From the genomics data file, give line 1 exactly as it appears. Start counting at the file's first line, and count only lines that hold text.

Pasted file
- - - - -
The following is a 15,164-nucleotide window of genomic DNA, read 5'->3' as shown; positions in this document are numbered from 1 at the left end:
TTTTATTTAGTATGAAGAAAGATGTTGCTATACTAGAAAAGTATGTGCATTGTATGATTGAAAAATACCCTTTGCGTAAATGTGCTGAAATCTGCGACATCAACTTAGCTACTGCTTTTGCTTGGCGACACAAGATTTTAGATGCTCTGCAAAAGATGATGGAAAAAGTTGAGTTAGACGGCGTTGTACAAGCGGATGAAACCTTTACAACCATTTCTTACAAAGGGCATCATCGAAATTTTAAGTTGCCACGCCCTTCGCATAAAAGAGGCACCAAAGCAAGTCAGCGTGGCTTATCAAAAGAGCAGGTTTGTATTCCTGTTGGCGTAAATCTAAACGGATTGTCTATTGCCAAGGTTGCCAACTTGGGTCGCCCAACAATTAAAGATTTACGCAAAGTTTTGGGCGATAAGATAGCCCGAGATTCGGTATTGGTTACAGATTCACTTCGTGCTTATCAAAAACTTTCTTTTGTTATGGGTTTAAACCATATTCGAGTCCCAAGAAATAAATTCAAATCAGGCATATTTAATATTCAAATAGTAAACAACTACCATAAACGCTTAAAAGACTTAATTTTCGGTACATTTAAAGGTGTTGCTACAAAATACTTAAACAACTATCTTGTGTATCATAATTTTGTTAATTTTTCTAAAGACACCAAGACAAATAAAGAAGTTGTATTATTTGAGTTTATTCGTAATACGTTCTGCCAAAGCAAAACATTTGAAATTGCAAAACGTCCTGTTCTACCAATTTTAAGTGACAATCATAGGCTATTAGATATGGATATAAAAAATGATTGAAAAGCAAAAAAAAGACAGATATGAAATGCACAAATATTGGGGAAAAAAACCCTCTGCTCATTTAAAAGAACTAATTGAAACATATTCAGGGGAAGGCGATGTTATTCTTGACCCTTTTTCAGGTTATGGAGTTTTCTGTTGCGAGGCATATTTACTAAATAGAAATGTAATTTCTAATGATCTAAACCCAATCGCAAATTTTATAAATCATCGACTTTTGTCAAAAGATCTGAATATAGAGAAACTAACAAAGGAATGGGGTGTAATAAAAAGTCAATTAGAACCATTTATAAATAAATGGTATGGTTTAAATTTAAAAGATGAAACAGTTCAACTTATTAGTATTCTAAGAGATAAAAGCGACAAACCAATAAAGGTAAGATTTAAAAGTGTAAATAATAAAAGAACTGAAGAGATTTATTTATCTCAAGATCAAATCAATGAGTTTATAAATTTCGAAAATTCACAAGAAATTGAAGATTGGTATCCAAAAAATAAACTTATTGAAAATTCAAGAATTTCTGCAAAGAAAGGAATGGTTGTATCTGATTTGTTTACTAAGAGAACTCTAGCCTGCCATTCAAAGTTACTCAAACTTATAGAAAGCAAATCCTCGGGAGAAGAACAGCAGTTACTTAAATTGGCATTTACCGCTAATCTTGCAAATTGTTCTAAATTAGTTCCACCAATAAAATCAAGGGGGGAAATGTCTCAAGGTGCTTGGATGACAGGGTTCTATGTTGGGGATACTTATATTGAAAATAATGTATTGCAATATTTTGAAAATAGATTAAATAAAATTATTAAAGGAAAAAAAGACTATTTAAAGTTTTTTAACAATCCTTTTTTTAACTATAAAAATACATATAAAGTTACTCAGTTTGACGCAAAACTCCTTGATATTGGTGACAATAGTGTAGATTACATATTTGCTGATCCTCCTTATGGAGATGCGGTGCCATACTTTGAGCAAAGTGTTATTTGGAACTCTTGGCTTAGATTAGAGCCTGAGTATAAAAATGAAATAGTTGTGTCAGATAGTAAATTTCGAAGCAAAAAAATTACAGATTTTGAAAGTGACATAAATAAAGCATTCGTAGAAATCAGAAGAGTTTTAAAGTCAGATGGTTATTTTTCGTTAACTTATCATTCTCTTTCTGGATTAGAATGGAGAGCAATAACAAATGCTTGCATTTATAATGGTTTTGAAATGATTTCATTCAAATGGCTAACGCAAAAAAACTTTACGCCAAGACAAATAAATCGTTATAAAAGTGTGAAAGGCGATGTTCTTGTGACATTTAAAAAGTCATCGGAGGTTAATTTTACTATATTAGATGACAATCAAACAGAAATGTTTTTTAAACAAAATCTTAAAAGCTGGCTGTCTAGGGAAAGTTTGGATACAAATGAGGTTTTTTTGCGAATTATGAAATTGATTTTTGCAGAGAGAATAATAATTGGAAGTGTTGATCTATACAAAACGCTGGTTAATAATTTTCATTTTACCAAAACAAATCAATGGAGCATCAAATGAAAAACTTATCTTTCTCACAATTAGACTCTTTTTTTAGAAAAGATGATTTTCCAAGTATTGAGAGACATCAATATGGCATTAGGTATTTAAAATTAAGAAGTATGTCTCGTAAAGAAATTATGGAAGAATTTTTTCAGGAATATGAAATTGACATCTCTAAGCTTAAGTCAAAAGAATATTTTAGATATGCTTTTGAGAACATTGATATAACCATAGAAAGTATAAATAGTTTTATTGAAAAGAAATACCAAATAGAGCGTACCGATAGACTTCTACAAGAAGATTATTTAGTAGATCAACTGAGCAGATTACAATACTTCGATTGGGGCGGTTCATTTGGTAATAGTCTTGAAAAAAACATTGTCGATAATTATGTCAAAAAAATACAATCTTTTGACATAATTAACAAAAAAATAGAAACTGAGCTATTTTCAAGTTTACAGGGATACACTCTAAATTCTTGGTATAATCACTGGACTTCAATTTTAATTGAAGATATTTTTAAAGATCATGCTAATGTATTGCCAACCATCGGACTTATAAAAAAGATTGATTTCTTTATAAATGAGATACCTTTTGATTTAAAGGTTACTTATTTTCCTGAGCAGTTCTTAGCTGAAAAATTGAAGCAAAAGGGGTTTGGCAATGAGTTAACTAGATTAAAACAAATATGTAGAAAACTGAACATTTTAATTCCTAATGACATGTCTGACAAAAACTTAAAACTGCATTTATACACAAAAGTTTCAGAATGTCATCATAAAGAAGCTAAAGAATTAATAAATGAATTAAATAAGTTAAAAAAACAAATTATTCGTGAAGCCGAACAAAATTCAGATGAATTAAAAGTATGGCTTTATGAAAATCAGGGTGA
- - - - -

The following is a 15,164-nucleotide window of genomic DNA, read 5'->3' as shown; positions in this document are numbered from 1 at the left end: